The food doesn’t agree with Timmy Willie and neither does the lifestyle. He gets thin and sad and wants to go home and Johnny Town-Mouse says he could’ve gone home in the hamper last week. Timmy Willie hops in the next hamper and is happy to get back home. Nearly a year later Johnny Town-Mouse turns up for a visit. He doesn’t like it much and goes home the next day. The End.

Or perhaps you’re wondering what happens in The Tale of Squirrel Nutkin? Well, funny you should ask. The squirrels need to get across to the island where there are nuts to collect. Old Brown, the owl, lives on the island and the squirrels need his permission to be there. They arrive on the island and give him three dead mice.  At the same time Nutkin, a young squirrel, goes in front of Old Brown and does a dance and sings a cheeky song. Old Brown closes his eyes and goes to sleep while the squirrels start gathering nuts.

The next day they offer him a ‘fine fat vole’. This time Nutkin sings and dances and pokes Old Brown with a nettle. Old Brown picks up the vole and closes the door in Nutkin’s face. All the other squirrels go and gather nuts while Nutkin plays marbles on Old Brown’s porch. I know, totally provocative. This kid is jeopardising the winter stores of his species.

The next day they bring honey and Nutkin gets in old Brown’s face with another song. Old Brown eats all the honey and ignores Nutkin. Meanwhile the other squirrels go off collecting again and this time Nutkin mooches around on a rock playing skittles with pine cones.

On the final day, the squirrels bring an egg. This time Nutkin sings a song and then jumps onto Old Brown’s head! Ridiculous. If Old Brown isn’t going to do something about this him, then I will. Suddenly Nutkin is in Old Brown’s pocket. Old Brown picks him up by the tail but Nutkin ‘pulled so very hard that his tail broke in two’??!!!

He escapes and spends the rest of his days up a tree, stamping his feet and shouting ‘Cuck-cuck-cuck-curr-r-r-cuck-k-k!’.

So, there you go. You really can’t pick a hit. 

How heavy is a half-read book?

Abandoning a book before the end wasn’t something I could always do.

For a long time, I read books I didn’t enjoy, slogging it out right until the end. I’ve since discovered that my time is finite – and there really are too many wonderful books still to be read on my bedside bookstack. So, just like I started eating watermelon pips because life was too short, I also decided it was OK to put a book down without finishing it.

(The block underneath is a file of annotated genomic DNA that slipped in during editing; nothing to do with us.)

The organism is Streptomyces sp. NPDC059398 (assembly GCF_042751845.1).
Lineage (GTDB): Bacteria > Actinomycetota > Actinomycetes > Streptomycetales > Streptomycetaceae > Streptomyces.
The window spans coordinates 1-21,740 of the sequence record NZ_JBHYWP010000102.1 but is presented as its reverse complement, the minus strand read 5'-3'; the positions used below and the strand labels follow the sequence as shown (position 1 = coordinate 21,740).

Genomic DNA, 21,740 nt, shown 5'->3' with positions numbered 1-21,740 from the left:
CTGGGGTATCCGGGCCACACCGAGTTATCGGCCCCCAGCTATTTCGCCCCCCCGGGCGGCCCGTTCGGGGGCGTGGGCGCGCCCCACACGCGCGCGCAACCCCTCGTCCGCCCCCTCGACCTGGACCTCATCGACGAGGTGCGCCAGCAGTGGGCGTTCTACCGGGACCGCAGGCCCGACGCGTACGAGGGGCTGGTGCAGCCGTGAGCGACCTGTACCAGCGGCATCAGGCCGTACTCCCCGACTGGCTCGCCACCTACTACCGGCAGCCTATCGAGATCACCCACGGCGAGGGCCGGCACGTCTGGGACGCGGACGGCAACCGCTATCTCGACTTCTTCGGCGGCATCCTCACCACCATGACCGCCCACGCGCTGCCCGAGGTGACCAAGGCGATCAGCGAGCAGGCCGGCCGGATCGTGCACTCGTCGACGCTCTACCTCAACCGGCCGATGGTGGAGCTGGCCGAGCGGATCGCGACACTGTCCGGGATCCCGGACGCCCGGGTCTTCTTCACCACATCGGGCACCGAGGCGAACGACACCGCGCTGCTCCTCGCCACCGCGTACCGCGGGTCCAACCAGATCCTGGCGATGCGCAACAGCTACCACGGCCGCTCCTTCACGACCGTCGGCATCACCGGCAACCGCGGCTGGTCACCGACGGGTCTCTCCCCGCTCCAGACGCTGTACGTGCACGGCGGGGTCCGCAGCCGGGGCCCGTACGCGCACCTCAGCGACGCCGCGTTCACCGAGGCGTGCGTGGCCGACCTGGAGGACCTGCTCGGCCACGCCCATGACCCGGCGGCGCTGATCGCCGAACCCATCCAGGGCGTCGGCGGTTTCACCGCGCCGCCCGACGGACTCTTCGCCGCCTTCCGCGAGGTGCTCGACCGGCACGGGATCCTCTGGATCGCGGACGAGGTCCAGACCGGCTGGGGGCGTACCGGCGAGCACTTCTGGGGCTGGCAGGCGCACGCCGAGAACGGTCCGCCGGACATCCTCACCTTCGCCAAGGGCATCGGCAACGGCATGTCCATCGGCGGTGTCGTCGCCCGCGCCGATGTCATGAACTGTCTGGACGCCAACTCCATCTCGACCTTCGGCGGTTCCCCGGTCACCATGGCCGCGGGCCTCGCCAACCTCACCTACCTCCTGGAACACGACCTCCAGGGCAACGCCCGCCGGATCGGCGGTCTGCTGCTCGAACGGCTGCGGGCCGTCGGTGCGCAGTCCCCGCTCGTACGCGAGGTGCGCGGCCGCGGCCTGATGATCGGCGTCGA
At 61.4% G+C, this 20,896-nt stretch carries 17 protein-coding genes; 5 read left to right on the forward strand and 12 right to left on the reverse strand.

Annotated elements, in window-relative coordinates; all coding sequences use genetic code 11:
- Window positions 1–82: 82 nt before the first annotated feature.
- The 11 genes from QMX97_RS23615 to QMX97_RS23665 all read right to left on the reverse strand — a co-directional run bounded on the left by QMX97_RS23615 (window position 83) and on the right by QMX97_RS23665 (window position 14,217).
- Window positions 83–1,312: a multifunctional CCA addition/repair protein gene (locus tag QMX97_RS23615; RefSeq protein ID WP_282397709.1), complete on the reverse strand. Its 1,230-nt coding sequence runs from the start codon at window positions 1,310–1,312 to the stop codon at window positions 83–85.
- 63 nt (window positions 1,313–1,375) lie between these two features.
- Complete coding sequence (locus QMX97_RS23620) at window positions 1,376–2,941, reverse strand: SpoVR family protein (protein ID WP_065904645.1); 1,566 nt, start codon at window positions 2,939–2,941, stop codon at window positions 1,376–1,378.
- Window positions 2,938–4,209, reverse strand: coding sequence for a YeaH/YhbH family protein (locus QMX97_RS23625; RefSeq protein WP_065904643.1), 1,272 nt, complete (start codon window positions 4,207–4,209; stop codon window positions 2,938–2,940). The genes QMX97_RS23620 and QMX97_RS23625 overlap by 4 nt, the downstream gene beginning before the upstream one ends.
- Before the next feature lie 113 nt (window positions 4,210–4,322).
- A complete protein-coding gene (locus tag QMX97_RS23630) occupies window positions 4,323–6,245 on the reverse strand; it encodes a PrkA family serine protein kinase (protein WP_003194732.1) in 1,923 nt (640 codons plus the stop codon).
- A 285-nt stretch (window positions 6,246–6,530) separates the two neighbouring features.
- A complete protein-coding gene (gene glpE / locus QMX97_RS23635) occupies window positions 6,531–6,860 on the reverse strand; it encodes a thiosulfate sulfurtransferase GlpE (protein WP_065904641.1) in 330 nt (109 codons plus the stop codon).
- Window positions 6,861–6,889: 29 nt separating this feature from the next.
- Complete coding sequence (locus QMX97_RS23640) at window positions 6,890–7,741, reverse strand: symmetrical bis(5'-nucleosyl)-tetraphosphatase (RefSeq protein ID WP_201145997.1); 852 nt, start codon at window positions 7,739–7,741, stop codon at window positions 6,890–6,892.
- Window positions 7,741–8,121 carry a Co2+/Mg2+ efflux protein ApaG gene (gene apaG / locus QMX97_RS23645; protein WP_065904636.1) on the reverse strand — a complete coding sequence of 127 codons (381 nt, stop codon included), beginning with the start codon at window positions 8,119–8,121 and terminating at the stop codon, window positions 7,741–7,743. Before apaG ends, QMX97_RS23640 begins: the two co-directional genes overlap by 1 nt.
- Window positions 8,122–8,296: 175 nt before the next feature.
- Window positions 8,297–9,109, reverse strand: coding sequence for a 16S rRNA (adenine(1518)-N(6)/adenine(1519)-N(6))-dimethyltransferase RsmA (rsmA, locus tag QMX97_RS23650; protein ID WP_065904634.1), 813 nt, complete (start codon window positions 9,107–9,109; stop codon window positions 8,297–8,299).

I have a reverence for books and a love for authors that made me think sticking it out was offering some kind of loyalty or respect. There was also an ego element of unfinished business or a weakness of my part. As James Colley said in his article for the Guardian, “When a book is finished it becomes a trophy. When it’s left half-finished it becomes an albatross.”

I’m embarrassed to say that when reading some classics, I used to hang on just because I thought it was important to have read certain authors. I’m going to say it quietly, because I’m an Australian and it seems unpatriotic, but I think it was Patrick White who broke me. I tried The Aunts Story. I tried Voss. I just couldn’t do them. I’m happy to take recommendations if anyone has better books of his to start with, but there are too many other books that I love reading for me to sit through the penance of a ‘should’ book anymore.

I’ve also given Ulysses a go. Twice. I’m in good company. Goodreads did a survey of “the most initiated but unfinished book of all time” and Joseph Heller’s Catch-22 came in at the top. People also jumped ship on Ulysses and Moby Dick.

I’ve never been a skipper or a skimmer. My sister used to flick through and read the endings of books, which still kind of shocks me. My husband is quite happy to skim through for gist. But I’m all in on my books. Otherwise, I’d wonder what I was missing at sentence and word level. It’s about more than gist and a good-ending for me. I like to roll around in the muck of it, the syntax and semantics.

I still feel some guilt when I desert a book. And I give them more pages and time than I should. My fomo (fear of missing out) and pride keep me turning pages much longer than any interest in the actual story does. I wonder if maybe I’m going to miss something amazing 10 pages from the end.

It could be the Middlemarch syndrome. I hated it for the first 400 pages and then something clicked and I was so glad I’d stayed on. It can take time to get into the rhythm of a book and just because it’s difficult, it doesn’t mean it should be ditched. But there’s also no need to turn something enjoyable into a chore. Life is definitely too short to create more chores!

Marginalia

Notes from the edge of the page

To me, books aren’t sacred as physical objects. Don’t let that stop you from lending me one. I’m a careful borrower. I think they should be treated properly and have a few things to say when my kids casually step on them. But as an owner, I’m happy to fold corners, attach page-markers, highlight paragraphs and scrawl in the margins.

I like my books loved and lived in. Marginalia isn’t just an ‘I was here’ marker but proof of meaning and connection to a text.

It wasn’t always like this. I used to think margin comments were only legitimate as study notes in high school texts. I kept my other book pages clean and crisp. But after school finished, I missed the frantic margin scratches even though they were sometimes crammed in so tight you couldn’t even read them.

In the early tentative days, I only used a pencil. I wrote my comments and thoughts nervously, like someone was looking over my shoulder and tutting in my ear. But I grew bolder and pen is, of course, much easier to read.

Marginalia is often discussed in terms of the annotations and notes that were made on medieval manuscripts. These were intended as suggestions for future editions. Margins used to be wide specifically for the purpose of making notes. Edgar Allen Poe, a fan of generous margin dimensions, is quoted as saying in 1844, “I have always been solicitous of an ample margin; this is not so much through any love of the thing in itself, however agreeable, as for the facility it affords me of pencilling in suggested thoughts, agreements, and differences of opinion, or brief critical comments in general.”